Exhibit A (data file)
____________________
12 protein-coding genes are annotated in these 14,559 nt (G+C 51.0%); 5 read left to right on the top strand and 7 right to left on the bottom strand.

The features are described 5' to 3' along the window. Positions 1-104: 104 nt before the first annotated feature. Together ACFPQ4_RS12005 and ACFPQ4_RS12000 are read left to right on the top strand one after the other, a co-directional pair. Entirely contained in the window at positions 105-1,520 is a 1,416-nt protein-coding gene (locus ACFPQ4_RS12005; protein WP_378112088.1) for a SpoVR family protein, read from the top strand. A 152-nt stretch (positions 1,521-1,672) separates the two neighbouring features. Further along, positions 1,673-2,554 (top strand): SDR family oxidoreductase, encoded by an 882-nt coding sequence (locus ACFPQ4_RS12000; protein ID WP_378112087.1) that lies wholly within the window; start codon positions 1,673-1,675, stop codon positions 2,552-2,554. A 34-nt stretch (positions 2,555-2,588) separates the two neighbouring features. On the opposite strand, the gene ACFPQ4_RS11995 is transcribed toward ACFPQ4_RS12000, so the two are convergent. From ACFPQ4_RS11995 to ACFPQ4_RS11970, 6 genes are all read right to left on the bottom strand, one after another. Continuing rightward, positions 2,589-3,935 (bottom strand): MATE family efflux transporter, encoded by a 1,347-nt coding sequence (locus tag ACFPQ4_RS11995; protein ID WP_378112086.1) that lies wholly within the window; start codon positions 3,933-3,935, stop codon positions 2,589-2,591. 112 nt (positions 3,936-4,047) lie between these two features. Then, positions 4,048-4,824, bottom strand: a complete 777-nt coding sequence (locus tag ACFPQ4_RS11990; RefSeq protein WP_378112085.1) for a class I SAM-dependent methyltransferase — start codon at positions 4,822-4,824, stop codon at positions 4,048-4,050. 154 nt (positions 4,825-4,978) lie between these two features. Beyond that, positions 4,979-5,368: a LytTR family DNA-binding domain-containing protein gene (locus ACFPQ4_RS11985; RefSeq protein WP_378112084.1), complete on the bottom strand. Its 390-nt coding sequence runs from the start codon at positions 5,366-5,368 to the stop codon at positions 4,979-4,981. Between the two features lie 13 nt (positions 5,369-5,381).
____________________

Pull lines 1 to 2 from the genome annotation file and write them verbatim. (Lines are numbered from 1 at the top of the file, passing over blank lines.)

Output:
12 protein-coding genes are annotated in these 14,559 nt (G+C 51.0%); 5 read left to right on the top strand and 7 right to left on the bottom strand.

The features are described 5' to 3' along the window. Positions 1-104: 104 nt before the first annotated feature. Together ACFPQ4_RS12005 and ACFPQ4_RS12000 are read left to right on the top strand one after the other, a co-directional pair. Entirely contained in the window at positions 105-1,520 is a 1,416-nt protein-coding gene (locus ACFPQ4_RS12005; protein WP_378112088.1) for a SpoVR family protein, read from the top strand. A 152-nt stretch (positions 1,521-1,672) separates the two neighbouring features. Further along, positions 1,673-2,554 (top strand): SDR family oxidoreductase, encoded by an 882-nt coding sequence (locus ACFPQ4_RS12000; protein ID WP_378112087.1) that lies wholly within the window; start codon positions 1,673-1,675, stop codon positions 2,552-2,554. A 34-nt stretch (positions 2,555-2,588) separates the two neighbouring features. On the opposite strand, the gene ACFPQ4_RS11995 is transcribed toward ACFPQ4_RS12000, so the two are convergent. From ACFPQ4_RS11995 to ACFPQ4_RS11970, 6 genes are all read right to left on the bottom strand, one after another. Continuing rightward, positions 2,589-3,935 (bottom strand): MATE family efflux transporter, encoded by a 1,347-nt coding sequence (locus tag ACFPQ4_RS11995; protein ID WP_378112086.1) that lies wholly within the window; start codon positions 3,933-3,935, stop codon positions 2,589-2,591. 112 nt (positions 3,936-4,047) lie between these two features. Then, positions 4,048-4,824, bottom strand: a complete 777-nt coding sequence (locus tag ACFPQ4_RS11990; RefSeq protein WP_378112085.1) for a class I SAM-dependent methyltransferase — start codon at positions 4,822-4,824, stop codon at positions 4,048-4,050. 154 nt (positions 4,825-4,978) lie between these two features. Beyond that, positions 4,979-5,368: a LytTR family DNA-binding domain-containing protein gene (locus ACFPQ4_RS11985; RefSeq protein WP_378112084.1), complete on the bottom strand. Its 390-nt coding sequence runs from the start codon at positions 5,366-5,368 to the stop codon at positions 4,979-4,981. Between the two features lie 13 nt (positions 5,369-5,381).